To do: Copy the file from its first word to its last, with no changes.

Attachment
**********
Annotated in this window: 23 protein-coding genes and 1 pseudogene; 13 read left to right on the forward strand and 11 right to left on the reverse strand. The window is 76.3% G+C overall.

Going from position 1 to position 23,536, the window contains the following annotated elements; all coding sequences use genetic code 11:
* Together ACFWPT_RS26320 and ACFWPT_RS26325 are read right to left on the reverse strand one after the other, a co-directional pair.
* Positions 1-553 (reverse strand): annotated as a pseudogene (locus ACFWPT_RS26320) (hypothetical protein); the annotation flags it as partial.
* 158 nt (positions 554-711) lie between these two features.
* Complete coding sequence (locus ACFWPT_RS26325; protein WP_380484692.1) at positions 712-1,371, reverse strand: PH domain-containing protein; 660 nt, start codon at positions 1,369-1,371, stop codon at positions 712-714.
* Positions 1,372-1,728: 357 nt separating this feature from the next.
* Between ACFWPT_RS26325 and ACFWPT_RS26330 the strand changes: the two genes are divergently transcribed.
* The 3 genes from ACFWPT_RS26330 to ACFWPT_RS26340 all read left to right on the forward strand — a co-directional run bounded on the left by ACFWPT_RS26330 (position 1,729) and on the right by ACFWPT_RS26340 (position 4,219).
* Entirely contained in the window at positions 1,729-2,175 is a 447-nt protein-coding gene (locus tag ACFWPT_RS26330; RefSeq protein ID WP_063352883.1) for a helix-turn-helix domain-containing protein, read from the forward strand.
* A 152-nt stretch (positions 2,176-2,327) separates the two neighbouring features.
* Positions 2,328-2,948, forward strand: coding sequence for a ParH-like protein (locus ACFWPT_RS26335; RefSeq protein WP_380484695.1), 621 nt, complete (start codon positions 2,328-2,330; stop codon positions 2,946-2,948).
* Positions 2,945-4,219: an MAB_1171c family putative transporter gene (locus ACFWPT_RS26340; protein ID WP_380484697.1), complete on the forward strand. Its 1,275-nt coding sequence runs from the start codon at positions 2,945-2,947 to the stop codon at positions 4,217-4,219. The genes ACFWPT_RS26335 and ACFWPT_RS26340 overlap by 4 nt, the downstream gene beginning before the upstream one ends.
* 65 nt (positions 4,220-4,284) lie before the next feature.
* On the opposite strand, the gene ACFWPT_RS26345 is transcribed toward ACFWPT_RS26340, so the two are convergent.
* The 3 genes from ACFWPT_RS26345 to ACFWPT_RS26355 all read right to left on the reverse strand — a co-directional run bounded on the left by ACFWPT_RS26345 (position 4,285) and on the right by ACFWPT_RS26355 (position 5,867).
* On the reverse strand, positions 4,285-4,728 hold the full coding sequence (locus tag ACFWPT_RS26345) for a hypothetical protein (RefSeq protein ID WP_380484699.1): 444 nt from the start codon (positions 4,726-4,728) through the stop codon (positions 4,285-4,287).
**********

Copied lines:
Annotated in this window: 23 protein-coding genes and 1 pseudogene; 13 read left to right on the forward strand and 11 right to left on the reverse strand. The window is 76.3% G+C overall.

Going from position 1 to position 23,536, the window contains the following annotated elements; all coding sequences use genetic code 11:
* Together ACFWPT_RS26320 and ACFWPT_RS26325 are read right to left on the reverse strand one after the other, a co-directional pair.
* Positions 1-553 (reverse strand): annotated as a pseudogene (locus ACFWPT_RS26320) (hypothetical protein); the annotation flags it as partial.
* 158 nt (positions 554-711) lie between these two features.
* Complete coding sequence (locus ACFWPT_RS26325; protein WP_380484692.1) at positions 712-1,371, reverse strand: PH domain-containing protein; 660 nt, start codon at positions 1,369-1,371, stop codon at positions 712-714.
* Positions 1,372-1,728: 357 nt separating this feature from the next.
* Between ACFWPT_RS26325 and ACFWPT_RS26330 the strand changes: the two genes are divergently transcribed.
* The 3 genes from ACFWPT_RS26330 to ACFWPT_RS26340 all read left to right on the forward strand — a co-directional run bounded on the left by ACFWPT_RS26330 (position 1,729) and on the right by ACFWPT_RS26340 (position 4,219).
* Entirely contained in the window at positions 1,729-2,175 is a 447-nt protein-coding gene (locus tag ACFWPT_RS26330; RefSeq protein ID WP_063352883.1) for a helix-turn-helix domain-containing protein, read from the forward strand.
* A 152-nt stretch (positions 2,176-2,327) separates the two neighbouring features.
* Positions 2,328-2,948, forward strand: coding sequence for a ParH-like protein (locus ACFWPT_RS26335; RefSeq protein WP_380484695.1), 621 nt, complete (start codon positions 2,328-2,330; stop codon positions 2,946-2,948).
* Positions 2,945-4,219: an MAB_1171c family putative transporter gene (locus ACFWPT_RS26340; protein ID WP_380484697.1), complete on the forward strand. Its 1,275-nt coding sequence runs from the start codon at positions 2,945-2,947 to the stop codon at positions 4,217-4,219. The genes ACFWPT_RS26335 and ACFWPT_RS26340 overlap by 4 nt, the downstream gene beginning before the upstream one ends.
* 65 nt (positions 4,220-4,284) lie before the next feature.
* On the opposite strand, the gene ACFWPT_RS26345 is transcribed toward ACFWPT_RS26340, so the two are convergent.
* The 3 genes from ACFWPT_RS26345 to ACFWPT_RS26355 all read right to left on the reverse strand — a co-directional run bounded on the left by ACFWPT_RS26345 (position 4,285) and on the right by ACFWPT_RS26355 (position 5,867).
* On the reverse strand, positions 4,285-4,728 hold the full coding sequence (locus tag ACFWPT_RS26345) for a hypothetical protein (RefSeq protein ID WP_380484699.1): 444 nt from the start codon (positions 4,726-4,728) through the stop codon (positions 4,285-4,287).